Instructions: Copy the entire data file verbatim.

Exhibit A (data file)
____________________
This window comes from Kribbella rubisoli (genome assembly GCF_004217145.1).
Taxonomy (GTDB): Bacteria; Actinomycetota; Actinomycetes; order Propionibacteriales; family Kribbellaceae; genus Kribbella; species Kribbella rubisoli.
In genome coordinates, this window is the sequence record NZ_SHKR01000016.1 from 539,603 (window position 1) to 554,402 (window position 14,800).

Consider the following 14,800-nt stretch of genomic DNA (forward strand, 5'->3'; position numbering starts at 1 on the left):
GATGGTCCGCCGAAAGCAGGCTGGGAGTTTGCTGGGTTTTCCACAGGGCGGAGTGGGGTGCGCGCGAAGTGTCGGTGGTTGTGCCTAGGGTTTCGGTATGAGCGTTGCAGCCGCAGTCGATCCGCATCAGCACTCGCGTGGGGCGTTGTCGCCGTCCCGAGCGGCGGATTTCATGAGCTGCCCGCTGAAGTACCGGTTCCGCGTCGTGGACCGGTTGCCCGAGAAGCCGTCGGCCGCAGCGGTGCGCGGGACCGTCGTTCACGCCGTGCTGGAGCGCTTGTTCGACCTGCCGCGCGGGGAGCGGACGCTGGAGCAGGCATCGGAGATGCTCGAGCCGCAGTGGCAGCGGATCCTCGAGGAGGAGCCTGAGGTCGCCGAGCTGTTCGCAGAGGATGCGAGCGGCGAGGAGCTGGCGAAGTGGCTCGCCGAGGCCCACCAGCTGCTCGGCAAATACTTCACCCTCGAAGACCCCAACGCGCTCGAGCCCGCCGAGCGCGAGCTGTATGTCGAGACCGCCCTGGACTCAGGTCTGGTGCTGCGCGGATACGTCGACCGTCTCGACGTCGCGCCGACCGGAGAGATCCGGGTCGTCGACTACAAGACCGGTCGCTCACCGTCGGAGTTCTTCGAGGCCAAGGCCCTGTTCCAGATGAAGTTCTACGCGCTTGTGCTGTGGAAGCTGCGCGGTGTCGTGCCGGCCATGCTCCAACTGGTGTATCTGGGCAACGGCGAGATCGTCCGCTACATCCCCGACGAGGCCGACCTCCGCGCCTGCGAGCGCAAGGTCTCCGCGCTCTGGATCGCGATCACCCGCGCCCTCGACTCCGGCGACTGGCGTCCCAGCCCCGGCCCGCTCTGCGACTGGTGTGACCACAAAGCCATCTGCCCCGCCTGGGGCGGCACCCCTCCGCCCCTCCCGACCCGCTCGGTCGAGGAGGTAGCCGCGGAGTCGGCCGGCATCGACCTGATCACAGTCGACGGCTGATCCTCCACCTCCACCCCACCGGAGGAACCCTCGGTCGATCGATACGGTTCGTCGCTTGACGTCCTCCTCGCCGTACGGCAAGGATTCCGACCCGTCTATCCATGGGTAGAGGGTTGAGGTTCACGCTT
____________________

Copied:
This window comes from Kribbella rubisoli (genome assembly GCF_004217145.1).
Taxonomy (GTDB): Bacteria; Actinomycetota; Actinomycetes; order Propionibacteriales; family Kribbellaceae; genus Kribbella; species Kribbella rubisoli.
In genome coordinates, this window is the sequence record NZ_SHKR01000016.1 from 539,603 (window position 1) to 554,402 (window position 14,800).

Consider the following 14,800-nt stretch of genomic DNA (forward strand, 5'->3'; position numbering starts at 1 on the left):
GATGGTCCGCCGAAAGCAGGCTGGGAGTTTGCTGGGTTTTCCACAGGGCGGAGTGGGGTGCGCGCGAAGTGTCGGTGGTTGTGCCTAGGGTTTCGGTATGAGCGTTGCAGCCGCAGTCGATCCGCATCAGCACTCGCGTGGGGCGTTGTCGCCGTCCCGAGCGGCGGATTTCATGAGCTGCCCGCTGAAGTACCGGTTCCGCGTCGTGGACCGGTTGCCCGAGAAGCCGTCGGCCGCAGCGGTGCGCGGGACCGTCGTTCACGCCGTGCTGGAGCGCTTGTTCGACCTGCCGCGCGGGGAGCGGACGCTGGAGCAGGCATCGGAGATGCTCGAGCCGCAGTGGCAGCGGATCCTCGAGGAGGAGCCTGAGGTCGCCGAGCTGTTCGCAGAGGATGCGAGCGGCGAGGAGCTGGCGAAGTGGCTCGCCGAGGCCCACCAGCTGCTCGGCAAATACTTCACCCTCGAAGACCCCAACGCGCTCGAGCCCGCCGAGCGCGAGCTGTATGTCGAGACCGCCCTGGACTCAGGTCTGGTGCTGCGCGGATACGTCGACCGTCTCGACGTCGCGCCGACCGGAGAGATCCGGGTCGTCGACTACAAGACCGGTCGCTCACCGTCGGAGTTCTTCGAGGCCAAGGCCCTGTTCCAGATGAAGTTCTACGCGCTTGTGCTGTGGAAGCTGCGCGGTGTCGTGCCGGCCATGCTCCAACTGGTGTATCTGGGCAACGGCGAGATCGTCCGCTACATCCCCGACGAGGCCGACCTCCGCGCCTGCGAGCGCAAGGTCTCCGCGCTCTGGATCGCGATCACCCGCGCCCTCGACTCCGGCGACTGGCGTCCCAGCCCCGGCCCGCTCTGCGACTGGTGTGACCACAAAGCCATCTGCCCCGCCTGGGGCGGCACCCCTCCGCCCCTCCCGACCCGCTCGGTCGAGGAGGTAGCCGCGGAGTCGGCCGGCATCGACCTGATCACAGTCGACGGCTGATCCTCCACCTCCACCCCACCGGAGGAACCCTCGGTCGATCGATACGGTTCGTCGCTTGACGTCCTCCTCGCCGTACGGCAAGGATTCCGACCCGTCTATCCATGGGTAGAGGGTTGAGGTTCACGCTT